Canadian Music Week 2014 kicked off last night in Toronto at the Tattoo Parlor with a performance by M.I.A., whose nonstop dance party performance rewarded the 400 people who were lucky to snag an entry wristband into the intimate show.
The 20-minute delay did not deter the high-energy of those in attendance, as M.I.A.’s prolonged entrance was set against the instrumental take of“Story To Be Told”. The U.K. rapper made her way onto the stage to perform “Bucky Done Gun”, dressed in a long white coat and a jumpsuit, as the audience waved their hands in the air and threw some ratchet moves on the dance floor. The last-minute decision by CMW to scale back the large Yonge-Dundas Square performance to an intimate buzzing Toronto venue proved to be the best way to experience the artist’s non-stop wave of hits and EDM/hip-hop infused remixes, backed by flickering strobe lights and tri-colour alternating pinwheel stage décor.
M.I.A. skipped performing songs from her experimental third album, Maya, to deliberately uphold the unique club setting, despite that she promised earlier to perform “Teqkilla”. She satisfied fans and delivered exciting renditions of her dancehall and bhangra-charged electronic tracks from her first two albums, Arular and Kala , including “Sunshowers”, “Boyz”, “World Town” and “Hussle”; the crowd’s enthusiasm motivated M.I.A. to swing her arms into the audience and dance and jump harder on stage. She curated a sense of familiarity and consistency in her hour-long performance and integrated her older material with new songs like the blaring “Bring the Noize” and the reggae-inspired “Double Bubble Trouble” from her latest album Matangi,.
Although the gig’s relocation disappointed throngs of Toronto fans, the sweaty, energetic atmosphere created an intimacy that enabled M.I.A. to cut loose, as she escaped the stage to “cool down” at the bar and perform “Galang”, or talking amongst her fans as she led the charge on one of her biggest hits, “Paper Planes”. Perhaps these conditions reminded M.I.A. of her first performance in Toronto, which she recalled last night as she dedicated her music to her old-school fans who showed up to the Drake Hotel all those years ago.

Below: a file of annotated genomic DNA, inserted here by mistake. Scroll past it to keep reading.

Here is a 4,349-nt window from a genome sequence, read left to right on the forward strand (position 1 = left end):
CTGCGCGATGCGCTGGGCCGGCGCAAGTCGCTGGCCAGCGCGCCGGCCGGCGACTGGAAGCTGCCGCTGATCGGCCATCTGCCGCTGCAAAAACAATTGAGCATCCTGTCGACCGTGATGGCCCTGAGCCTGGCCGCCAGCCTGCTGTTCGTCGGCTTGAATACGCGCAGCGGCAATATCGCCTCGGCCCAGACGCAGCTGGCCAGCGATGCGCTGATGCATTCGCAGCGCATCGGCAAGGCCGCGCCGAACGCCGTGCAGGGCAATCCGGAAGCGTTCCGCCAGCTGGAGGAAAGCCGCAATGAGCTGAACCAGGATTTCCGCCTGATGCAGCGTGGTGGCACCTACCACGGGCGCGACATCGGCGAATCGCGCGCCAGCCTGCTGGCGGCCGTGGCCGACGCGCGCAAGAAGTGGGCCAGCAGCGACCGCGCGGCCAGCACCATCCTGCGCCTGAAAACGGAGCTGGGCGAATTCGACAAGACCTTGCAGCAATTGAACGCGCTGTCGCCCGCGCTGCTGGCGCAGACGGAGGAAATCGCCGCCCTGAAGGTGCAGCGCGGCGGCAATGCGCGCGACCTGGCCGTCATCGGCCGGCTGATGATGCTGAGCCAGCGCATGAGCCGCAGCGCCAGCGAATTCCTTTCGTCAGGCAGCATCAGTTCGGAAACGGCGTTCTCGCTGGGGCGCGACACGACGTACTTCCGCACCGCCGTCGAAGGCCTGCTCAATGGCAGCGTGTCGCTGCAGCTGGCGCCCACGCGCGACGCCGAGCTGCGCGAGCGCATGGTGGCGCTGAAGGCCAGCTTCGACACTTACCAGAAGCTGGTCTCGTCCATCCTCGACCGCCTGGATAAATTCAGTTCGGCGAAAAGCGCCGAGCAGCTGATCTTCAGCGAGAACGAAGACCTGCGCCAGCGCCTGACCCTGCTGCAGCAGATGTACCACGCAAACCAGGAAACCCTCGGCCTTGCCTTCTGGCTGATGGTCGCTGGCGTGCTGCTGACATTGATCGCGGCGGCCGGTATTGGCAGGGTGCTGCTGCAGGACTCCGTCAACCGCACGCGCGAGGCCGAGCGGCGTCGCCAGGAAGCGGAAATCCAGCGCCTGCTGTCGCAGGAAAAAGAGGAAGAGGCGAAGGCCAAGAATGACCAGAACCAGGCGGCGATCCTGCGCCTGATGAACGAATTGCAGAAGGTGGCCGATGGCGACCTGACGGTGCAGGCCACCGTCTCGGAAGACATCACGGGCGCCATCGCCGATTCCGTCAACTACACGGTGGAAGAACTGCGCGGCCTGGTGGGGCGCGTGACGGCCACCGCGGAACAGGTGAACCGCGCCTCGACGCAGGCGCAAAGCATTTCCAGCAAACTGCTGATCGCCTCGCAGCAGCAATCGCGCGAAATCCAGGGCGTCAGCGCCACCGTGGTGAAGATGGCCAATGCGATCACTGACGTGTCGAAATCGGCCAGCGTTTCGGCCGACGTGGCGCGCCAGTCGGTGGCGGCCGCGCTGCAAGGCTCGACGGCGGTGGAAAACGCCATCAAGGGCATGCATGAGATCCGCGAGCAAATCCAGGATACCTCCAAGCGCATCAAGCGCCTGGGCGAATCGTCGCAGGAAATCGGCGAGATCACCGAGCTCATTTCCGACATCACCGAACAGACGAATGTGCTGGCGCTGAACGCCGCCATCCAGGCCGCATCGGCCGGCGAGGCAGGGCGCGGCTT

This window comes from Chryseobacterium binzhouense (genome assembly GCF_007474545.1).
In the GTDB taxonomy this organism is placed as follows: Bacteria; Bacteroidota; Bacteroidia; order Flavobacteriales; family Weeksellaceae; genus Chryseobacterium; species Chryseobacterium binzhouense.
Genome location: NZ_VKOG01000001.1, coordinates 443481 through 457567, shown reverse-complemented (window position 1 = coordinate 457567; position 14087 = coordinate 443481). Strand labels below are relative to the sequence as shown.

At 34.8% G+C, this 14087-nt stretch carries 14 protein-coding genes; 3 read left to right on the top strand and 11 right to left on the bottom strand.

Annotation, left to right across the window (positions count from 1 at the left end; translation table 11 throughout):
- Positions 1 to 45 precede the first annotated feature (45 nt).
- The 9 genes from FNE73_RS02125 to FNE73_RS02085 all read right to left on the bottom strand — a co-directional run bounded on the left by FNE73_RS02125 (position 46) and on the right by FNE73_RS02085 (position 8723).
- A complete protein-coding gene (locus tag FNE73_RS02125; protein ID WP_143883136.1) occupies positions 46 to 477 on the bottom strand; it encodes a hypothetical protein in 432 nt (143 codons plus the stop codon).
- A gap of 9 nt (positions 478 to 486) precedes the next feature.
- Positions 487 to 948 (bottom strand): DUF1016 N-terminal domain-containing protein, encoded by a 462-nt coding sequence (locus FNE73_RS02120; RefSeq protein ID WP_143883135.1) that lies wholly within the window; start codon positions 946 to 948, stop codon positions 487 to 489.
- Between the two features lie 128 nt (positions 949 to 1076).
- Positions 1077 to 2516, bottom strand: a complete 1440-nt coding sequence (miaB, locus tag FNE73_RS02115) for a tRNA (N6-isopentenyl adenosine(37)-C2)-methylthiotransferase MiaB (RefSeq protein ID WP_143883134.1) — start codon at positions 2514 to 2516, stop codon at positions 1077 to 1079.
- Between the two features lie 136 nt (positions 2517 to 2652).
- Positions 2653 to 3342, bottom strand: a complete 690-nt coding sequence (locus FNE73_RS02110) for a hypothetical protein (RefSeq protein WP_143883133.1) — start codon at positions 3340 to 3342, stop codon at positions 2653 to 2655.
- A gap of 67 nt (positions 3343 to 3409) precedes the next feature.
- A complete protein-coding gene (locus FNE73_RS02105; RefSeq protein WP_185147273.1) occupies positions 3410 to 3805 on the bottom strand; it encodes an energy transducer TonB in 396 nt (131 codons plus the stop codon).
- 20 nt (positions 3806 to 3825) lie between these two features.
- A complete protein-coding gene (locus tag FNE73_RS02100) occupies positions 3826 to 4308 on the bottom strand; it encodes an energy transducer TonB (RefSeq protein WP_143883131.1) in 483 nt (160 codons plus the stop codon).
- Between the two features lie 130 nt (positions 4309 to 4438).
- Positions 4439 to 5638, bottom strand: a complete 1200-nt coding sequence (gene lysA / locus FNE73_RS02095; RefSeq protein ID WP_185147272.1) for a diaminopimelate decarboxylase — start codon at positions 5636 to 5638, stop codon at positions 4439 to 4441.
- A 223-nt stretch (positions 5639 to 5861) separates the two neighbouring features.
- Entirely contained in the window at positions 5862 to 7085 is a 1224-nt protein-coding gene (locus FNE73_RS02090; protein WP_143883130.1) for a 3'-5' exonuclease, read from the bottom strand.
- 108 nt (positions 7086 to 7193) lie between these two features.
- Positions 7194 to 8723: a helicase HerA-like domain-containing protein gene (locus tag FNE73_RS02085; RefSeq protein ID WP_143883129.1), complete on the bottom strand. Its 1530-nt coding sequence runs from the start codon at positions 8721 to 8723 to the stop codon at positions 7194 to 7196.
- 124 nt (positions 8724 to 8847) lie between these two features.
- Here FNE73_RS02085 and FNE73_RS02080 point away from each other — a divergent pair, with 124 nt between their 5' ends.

Regardless of the platform, M.I.A. is fearless when it comes to her voice and her artistry. “You are the new generation, Canada. Don’t be lazy. Don’t become the United States,” she advised before launching into “Y.A.L.A.”, which quickly moved fans from social and political thinking to creating a dance pit that rivaled an EDM crowd. Sound issues plagued the end of the set and her perfectionism compelled her to conclude the show with three run-throughs of“Bad Girls”, twice in the audience, one attempt of which was a capella, and a third time on stage. For some, her perfectionism may have teetered on tedium, but getting to hear one of M.I.A.’s best songs three times in a row was just an added bonus for fans at an intimate, exclusive gathering, and set an early highlight at this year’s Canadian Music Week.
Swedish singer-rapper Elliphant’s reggae and electronic sound has drawn comparisons to M.I.A. and affiliated producer Diplo, and she was a perfect opener for the equally eclectic M.I.A. last night in Toronto. Her set drew from her 2013 release, A Good Idea, and her recently released EP, Look Like You Love It. Although many audience members were not familiar with Elliphant, they quickly took to her rapid-fire lyricism, infectious beats and enthusiastic performance. “I’m just warming up,” she said with a wide smile a few times during her half-hour set, which featured performances of “Revolusion”, “Music is Life”, and “Down On Life”. As the audience grew more engaged with her sound, Elliphant mirrored the energy and exclaimed “I know, I’m fuckin’ excited too!”capturing the anticipation for Maya’s performance to come.